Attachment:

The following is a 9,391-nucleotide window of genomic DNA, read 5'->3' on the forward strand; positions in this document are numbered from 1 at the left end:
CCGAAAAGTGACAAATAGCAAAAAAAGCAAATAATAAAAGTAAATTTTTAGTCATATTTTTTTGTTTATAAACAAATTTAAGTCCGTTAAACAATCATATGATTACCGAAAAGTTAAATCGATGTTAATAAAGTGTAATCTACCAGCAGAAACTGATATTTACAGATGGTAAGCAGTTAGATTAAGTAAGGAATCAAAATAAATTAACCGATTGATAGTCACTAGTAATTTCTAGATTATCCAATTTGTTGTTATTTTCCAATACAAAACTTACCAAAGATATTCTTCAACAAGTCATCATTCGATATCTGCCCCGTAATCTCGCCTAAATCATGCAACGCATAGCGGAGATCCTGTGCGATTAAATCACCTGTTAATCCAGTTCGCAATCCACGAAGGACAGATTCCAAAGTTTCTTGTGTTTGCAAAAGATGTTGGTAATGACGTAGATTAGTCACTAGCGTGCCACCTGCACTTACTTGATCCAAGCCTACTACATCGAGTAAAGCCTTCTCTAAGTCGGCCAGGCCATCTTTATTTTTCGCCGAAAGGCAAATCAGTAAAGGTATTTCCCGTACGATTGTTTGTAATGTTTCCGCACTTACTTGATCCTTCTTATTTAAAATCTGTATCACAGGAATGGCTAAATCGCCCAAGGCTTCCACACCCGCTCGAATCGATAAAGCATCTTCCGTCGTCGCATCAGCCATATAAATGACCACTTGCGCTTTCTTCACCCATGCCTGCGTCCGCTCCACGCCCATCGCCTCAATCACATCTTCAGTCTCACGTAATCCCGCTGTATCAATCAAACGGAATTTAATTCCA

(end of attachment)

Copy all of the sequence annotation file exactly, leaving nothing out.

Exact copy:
The following is a 9,391-nucleotide window of genomic DNA, read 5'->3' on the forward strand; positions in this document are numbered from 1 at the left end:
CCGAAAAGTGACAAATAGCAAAAAAAGCAAATAATAAAAGTAAATTTTTAGTCATATTTTTTTGTTTATAAACAAATTTAAGTCCGTTAAACAATCATATGATTACCGAAAAGTTAAATCGATGTTAATAAAGTGTAATCTACCAGCAGAAACTGATATTTACAGATGGTAAGCAGTTAGATTAAGTAAGGAATCAAAATAAATTAACCGATTGATAGTCACTAGTAATTTCTAGATTATCCAATTTGTTGTTATTTTCCAATACAAAACTTACCAAAGATATTCTTCAACAAGTCATCATTCGATATCTGCCCCGTAATCTCGCCTAAATCATGCAACGCATAGCGGAGATCCTGTGCGATTAAATCACCTGTTAATCCAGTTCGCAATCCACGAAGGACAGATTCCAAAGTTTCTTGTGTTTGCAAAAGATGTTGGTAATGACGTAGATTAGTCACTAGCGTGCCACCTGCACTTACTTGATCCAAGCCTACTACATCGAGTAAAGCCTTCTCTAAGTCGGCCAGGCCATCTTTATTTTTCGCCGAAAGGCAAATCAGTAAAGGTATTTCCCGTACGATTGTTTGTAATGTTTCCGCACTTACTTGATCCTTCTTATTTAAAATCTGTATCACAGGAATGGCTAAATCGCCCAAGGCTTCCACACCCGCTCGAATCGATAAAGCATCTTCCGTCGTCGCATCAGCCATATAAATGACCACTTGCGCTTTCTTCACCCATGCCTGCGTCCGCTCCACGCCCATCGCCTCAATCACATCTTCAGTCTCACGTAATCCCGCTGTATCAATCAAACGGAATTTAATTCCA